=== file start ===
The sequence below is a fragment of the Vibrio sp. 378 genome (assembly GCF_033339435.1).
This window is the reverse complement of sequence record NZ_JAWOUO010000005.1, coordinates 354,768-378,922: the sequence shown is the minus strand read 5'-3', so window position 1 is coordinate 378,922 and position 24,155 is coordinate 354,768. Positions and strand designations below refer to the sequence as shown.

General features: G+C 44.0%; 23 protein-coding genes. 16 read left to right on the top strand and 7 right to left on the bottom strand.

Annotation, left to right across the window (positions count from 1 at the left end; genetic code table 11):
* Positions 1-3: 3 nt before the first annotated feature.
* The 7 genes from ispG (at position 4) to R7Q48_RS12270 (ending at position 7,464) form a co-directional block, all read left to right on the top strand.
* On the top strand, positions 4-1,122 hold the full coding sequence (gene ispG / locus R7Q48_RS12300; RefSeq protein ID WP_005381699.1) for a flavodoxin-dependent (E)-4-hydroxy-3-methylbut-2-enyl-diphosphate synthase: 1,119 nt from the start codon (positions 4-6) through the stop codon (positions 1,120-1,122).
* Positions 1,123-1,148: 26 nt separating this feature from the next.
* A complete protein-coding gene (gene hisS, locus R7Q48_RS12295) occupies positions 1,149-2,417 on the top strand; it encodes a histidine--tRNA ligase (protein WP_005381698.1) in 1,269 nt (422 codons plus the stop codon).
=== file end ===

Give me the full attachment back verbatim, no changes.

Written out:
The sequence below is a fragment of the Vibrio sp. 378 genome (assembly GCF_033339435.1).
This window is the reverse complement of sequence record NZ_JAWOUO010000005.1, coordinates 354,768-378,922: the sequence shown is the minus strand read 5'-3', so window position 1 is coordinate 378,922 and position 24,155 is coordinate 354,768. Positions and strand designations below refer to the sequence as shown.

General features: G+C 44.0%; 23 protein-coding genes. 16 read left to right on the top strand and 7 right to left on the bottom strand.

Annotation, left to right across the window (positions count from 1 at the left end; genetic code table 11):
* Positions 1-3: 3 nt before the first annotated feature.
* The 7 genes from ispG (at position 4) to R7Q48_RS12270 (ending at position 7,464) form a co-directional block, all read left to right on the top strand.
* On the top strand, positions 4-1,122 hold the full coding sequence (gene ispG / locus R7Q48_RS12300; RefSeq protein ID WP_005381699.1) for a flavodoxin-dependent (E)-4-hydroxy-3-methylbut-2-enyl-diphosphate synthase: 1,119 nt from the start codon (positions 4-6) through the stop codon (positions 1,120-1,122).
* Positions 1,123-1,148: 26 nt separating this feature from the next.
* A complete protein-coding gene (gene hisS, locus R7Q48_RS12295) occupies positions 1,149-2,417 on the top strand; it encodes a histidine--tRNA ligase (protein WP_005381698.1) in 1,269 nt (422 codons plus the stop codon).